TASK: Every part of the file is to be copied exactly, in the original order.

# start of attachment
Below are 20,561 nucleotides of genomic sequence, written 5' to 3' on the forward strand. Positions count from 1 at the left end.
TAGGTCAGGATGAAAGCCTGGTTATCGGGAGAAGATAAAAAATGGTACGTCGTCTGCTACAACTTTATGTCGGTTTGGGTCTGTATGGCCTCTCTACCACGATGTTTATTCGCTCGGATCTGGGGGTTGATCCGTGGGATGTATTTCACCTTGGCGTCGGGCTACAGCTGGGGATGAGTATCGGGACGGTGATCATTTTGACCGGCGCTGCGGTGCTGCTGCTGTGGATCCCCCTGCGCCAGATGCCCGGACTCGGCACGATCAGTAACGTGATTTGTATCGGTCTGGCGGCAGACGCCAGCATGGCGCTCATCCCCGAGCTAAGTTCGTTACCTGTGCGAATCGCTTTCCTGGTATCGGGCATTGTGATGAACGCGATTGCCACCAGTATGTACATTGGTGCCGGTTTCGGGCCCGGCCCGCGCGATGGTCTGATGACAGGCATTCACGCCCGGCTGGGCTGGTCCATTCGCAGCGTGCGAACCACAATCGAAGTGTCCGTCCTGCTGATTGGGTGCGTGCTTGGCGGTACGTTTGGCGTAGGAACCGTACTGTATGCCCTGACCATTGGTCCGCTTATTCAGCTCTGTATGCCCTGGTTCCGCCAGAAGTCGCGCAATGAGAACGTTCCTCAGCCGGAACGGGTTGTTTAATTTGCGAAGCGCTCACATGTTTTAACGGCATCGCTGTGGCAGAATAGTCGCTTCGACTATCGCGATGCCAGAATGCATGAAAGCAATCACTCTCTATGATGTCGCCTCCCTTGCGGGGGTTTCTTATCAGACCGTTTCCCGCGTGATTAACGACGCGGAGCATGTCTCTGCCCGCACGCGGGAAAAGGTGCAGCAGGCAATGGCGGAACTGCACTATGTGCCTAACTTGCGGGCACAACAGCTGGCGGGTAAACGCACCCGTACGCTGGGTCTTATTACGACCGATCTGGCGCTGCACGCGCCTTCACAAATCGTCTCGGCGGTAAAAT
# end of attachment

Below are 20,561 nucleotides of genomic sequence, written 5' to 3' on the forward strand. Positions count from 1 at the left end.
TAGGTCAGGATGAAAGCCTGGTTATCGGGAGAAGATAAAAAATGGTACGTCGTCTGCTACAACTTTATGTCGGTTTGGGTCTGTATGGCCTCTCTACCACGATGTTTATTCGCTCGGATCTGGGGGTTGATCCGTGGGATGTATTTCACCTTGGCGTCGGGCTACAGCTGGGGATGAGTATCGGGACGGTGATCATTTTGACCGGCGCTGCGGTGCTGCTGCTGTGGATCCCCCTGCGCCAGATGCCCGGACTCGGCACGATCAGTAACGTGATTTGTATCGGTCTGGCGGCAGACGCCAGCATGGCGCTCATCCCCGAGCTAAGTTCGTTACCTGTGCGAATCGCTTTCCTGGTATCGGGCATTGTGATGAACGCGATTGCCACCAGTATGTACATTGGTGCCGGTTTCGGGCCCGGCCCGCGCGATGGTCTGATGACAGGCATTCACGCCCGGCTGGGCTGGTCCATTCGCAGCGTGCGAACCACAATCGAAGTGTCCGTCCTGCTGATTGGGTGCGTGCTTGGCGGTACGTTTGGCGTAGGAACCGTACTGTATGCCCTGACCATTGGTCCGCTTATTCAGCTCTGTATGCCCTGGTTCCGCCAGAAGTCGCGCAATGAGAACGTTCCTCAGCCGGAACGGGTTGTTTAATTTGCGAAGCGCTCACATGTTTTAACGGCATCGCTGTGGCAGAATAGTCGCTTCGACTATCGCGATGCCAGAATGCATGAAAGCAATCACTCTCTATGATGTCGCCTCCCTTGCGGGGGTTTCTTATCAGACCGTTTCCCGCGTGATTAACGACGCGGAGCATGTCTCTGCCCGCACGCGGGAAAAGGTGCAGCAGGCAATGGCGGAACTGCACTATGTGCCTAACTTGCGGGCACAACAGCTGGCGGGTAAACGCACCCGTACGCTGGGTCTTATTACGACCGATCTGGCGCTGCACGCGCCTTCACAAATCGTCTCGGCGGTAAAAT